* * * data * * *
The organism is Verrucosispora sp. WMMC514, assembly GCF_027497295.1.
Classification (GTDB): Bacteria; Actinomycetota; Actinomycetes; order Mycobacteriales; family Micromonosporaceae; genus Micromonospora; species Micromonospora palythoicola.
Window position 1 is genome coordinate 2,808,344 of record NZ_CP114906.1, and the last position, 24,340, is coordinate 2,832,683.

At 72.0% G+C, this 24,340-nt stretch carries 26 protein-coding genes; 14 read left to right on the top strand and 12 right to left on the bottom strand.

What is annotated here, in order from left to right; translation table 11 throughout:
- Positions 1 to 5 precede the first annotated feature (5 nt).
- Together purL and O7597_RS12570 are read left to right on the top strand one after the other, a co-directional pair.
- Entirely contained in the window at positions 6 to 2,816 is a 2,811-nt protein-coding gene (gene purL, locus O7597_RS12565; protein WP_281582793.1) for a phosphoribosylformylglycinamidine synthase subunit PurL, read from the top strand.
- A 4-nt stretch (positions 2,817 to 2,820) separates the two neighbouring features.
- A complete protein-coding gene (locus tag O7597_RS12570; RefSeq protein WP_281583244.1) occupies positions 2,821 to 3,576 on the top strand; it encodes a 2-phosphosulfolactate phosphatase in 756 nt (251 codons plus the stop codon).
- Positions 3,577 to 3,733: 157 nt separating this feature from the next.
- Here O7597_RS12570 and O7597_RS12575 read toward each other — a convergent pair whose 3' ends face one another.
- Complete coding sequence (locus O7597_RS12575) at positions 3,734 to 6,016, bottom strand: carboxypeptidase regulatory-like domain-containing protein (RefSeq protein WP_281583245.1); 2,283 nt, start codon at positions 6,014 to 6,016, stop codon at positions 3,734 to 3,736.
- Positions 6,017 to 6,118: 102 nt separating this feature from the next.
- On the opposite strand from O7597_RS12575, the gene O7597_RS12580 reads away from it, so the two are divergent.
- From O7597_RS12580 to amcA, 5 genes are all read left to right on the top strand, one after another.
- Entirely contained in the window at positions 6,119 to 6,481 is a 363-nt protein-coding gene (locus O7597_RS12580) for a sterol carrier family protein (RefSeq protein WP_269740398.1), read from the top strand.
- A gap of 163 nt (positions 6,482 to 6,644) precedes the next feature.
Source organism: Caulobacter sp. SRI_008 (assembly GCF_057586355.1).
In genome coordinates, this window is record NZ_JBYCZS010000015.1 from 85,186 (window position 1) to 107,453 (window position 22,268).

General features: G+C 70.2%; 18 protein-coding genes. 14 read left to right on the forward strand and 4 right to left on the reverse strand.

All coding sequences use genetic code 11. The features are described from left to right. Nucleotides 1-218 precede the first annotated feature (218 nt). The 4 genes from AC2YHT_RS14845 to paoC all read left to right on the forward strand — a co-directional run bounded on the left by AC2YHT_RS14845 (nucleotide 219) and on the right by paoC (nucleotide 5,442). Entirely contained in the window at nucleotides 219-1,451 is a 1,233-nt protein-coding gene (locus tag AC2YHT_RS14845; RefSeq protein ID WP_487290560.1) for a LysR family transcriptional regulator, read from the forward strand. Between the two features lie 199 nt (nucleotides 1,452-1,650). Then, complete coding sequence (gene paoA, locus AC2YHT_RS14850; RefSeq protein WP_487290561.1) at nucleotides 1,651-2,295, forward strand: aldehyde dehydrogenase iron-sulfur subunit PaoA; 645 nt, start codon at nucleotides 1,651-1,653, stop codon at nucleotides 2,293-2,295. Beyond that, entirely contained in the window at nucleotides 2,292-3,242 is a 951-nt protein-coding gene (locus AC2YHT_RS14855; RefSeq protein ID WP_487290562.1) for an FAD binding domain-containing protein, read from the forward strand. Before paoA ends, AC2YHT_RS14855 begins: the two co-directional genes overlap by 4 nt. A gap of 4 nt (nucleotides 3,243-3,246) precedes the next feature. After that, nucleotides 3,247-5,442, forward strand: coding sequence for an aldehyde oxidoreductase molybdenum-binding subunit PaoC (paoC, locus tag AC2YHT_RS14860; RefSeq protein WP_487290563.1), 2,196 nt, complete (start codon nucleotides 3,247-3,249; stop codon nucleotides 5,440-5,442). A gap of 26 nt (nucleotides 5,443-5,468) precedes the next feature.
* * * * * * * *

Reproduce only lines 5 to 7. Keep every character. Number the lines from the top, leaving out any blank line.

What is annotated here, in order from left to right; translation table 11 throughout:
- Positions 1 to 5 precede the first annotated feature (5 nt).
- Together purL and O7597_RS12570 are read left to right on the top strand one after the other, a co-directional pair.